At her aunt’s Chanukah party, she is presented with a large, shiny dreydl, which turns out to be a magical dreydl princess who takes her on a great adventure through worlds of biblical figures, demons, fools and other strange folks. Toward the end, Sara gets caught up in a dance where the letters of the dreydl along with every letter of the alphabet combine to make word after word, “as if the world itself were being created in letters.” She awakens into golden light.

“The Best Hanukkah Ever” by Barbara Diamond Goldin, illustrated by Avi Katz (Marshall Cavendish) is a funny and touching story about the Knoodle family and their misdirected efforts at buying each other “the perfect gift, one that will be treasured forever.” Children of all ages will enjoy this story, which seems like a meeting between “The Gift of the Magi,” O’Henry’s classic tale of giving and receiving, and “Tales of Chelm.”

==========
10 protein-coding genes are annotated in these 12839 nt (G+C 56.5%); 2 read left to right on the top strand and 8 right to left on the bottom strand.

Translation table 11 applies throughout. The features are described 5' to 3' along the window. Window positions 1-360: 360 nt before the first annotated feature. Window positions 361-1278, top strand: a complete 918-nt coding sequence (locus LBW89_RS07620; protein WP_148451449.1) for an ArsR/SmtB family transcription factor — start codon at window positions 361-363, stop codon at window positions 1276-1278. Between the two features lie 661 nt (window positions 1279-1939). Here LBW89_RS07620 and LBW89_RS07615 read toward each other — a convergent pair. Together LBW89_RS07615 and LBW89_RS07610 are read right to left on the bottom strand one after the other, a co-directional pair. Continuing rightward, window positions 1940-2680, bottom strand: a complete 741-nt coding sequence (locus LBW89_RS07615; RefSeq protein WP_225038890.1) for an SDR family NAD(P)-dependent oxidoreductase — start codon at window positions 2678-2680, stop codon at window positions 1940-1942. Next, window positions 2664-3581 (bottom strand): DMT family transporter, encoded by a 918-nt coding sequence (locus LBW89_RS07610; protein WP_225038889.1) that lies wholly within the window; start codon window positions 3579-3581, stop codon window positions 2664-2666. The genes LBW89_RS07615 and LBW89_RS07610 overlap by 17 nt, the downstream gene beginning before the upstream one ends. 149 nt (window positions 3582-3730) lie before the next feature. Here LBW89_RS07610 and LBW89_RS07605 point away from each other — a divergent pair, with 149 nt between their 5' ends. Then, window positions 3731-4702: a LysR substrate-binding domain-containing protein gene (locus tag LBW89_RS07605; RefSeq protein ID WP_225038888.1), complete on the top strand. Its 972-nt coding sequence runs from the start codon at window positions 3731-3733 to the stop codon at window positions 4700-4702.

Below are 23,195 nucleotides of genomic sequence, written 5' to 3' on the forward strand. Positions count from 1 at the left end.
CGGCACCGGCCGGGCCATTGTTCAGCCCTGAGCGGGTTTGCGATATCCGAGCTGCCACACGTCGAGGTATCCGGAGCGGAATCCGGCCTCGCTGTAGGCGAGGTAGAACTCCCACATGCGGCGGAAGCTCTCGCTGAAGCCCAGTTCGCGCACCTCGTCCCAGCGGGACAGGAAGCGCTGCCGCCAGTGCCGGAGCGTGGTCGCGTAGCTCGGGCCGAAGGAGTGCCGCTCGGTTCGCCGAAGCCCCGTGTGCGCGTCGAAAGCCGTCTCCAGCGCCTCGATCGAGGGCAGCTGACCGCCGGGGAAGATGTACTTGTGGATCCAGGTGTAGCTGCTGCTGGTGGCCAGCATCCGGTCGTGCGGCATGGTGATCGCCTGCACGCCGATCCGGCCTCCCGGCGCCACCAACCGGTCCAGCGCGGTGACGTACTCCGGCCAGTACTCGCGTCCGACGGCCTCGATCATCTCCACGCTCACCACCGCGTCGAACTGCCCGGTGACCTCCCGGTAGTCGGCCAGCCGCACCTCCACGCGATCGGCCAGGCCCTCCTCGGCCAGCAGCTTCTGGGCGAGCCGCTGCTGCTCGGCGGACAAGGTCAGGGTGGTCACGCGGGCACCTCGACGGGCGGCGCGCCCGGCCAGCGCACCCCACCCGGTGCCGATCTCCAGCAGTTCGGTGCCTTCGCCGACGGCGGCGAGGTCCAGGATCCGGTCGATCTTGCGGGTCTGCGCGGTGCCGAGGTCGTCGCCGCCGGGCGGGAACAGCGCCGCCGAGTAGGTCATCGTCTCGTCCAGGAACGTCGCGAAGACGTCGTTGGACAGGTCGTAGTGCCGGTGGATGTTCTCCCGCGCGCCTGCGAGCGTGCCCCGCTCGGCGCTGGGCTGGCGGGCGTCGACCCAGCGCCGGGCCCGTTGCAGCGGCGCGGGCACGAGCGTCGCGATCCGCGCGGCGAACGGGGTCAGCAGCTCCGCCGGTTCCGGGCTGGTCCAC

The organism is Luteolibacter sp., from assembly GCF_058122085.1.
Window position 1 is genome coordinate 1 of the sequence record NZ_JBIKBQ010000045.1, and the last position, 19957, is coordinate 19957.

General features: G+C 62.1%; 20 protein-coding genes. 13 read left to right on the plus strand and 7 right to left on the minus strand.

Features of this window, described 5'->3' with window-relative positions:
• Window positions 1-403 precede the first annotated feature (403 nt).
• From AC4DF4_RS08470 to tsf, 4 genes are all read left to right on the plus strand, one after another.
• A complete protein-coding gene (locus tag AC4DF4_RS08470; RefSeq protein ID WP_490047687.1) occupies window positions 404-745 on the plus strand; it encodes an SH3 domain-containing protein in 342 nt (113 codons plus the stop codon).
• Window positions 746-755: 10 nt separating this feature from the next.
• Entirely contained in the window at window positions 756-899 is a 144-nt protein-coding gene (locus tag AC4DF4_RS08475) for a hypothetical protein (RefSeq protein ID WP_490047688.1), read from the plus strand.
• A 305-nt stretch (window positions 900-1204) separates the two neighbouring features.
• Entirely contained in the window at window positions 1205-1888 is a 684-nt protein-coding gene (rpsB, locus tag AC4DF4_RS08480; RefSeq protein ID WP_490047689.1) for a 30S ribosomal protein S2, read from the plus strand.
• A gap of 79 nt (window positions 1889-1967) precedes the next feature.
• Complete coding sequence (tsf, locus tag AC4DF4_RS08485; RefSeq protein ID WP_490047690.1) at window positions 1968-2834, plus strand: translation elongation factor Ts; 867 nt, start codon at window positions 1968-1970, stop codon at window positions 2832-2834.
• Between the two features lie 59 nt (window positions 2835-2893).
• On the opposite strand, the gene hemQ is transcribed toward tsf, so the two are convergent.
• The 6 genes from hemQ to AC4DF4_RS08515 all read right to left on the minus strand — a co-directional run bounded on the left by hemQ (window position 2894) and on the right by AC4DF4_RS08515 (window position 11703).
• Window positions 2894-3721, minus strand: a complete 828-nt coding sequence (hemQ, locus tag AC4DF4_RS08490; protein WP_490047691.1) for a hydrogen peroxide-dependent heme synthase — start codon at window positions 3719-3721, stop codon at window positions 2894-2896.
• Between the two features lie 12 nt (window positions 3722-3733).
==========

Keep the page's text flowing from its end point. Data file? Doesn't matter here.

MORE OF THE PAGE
A Sephardic custom of the holiday serves as the centerpiece of “Hanukkah Moon” by Deborah Da Costa, illustrated by Gosia Mosz (Kar-Ben, ages 6 to 10). A young girl named Isobel visits her Aunt Luisa, newly arrived from Mexico with her cat named Paco. They celebrate Rosh Chodesh, the first day of the new month, when the new moon appears. In this enchanting story that features a tree of birds, a dreydl is called trompo, guests knock open a fanciful pinata and wish each other Feliz Januca, and they have couscous with their latkes.

Another story that unfolds on Rosh Chodesh, “Mayer Aaron Levi and His Lemon Tree” by Tami Lehman-Wilzig (Gefen) is a sweet story about a family and a tree that is passed down through generations. Not only has the tree lived on among Mayer Aaron Levi’s descendants, but so has the story of his tremendous generosity.

People of the Book Essay Contest

As part of the American Jewish University’s Celebration of Jewish Books Festival, students in first through 12th grade submitted essays answering the question: “Jews are the people of the book. What does that mean to you today?” The editorial staff of The Jewish Journal selected four winners — one from each age group — to receive a $250 Borders gift card, as well as a $1,000 donation to their school. We received hundreds of submissions in the form of stories, poems and artwork. It was a difficult decision, and the four winning essays below represent just a small sampling of the great work submitted.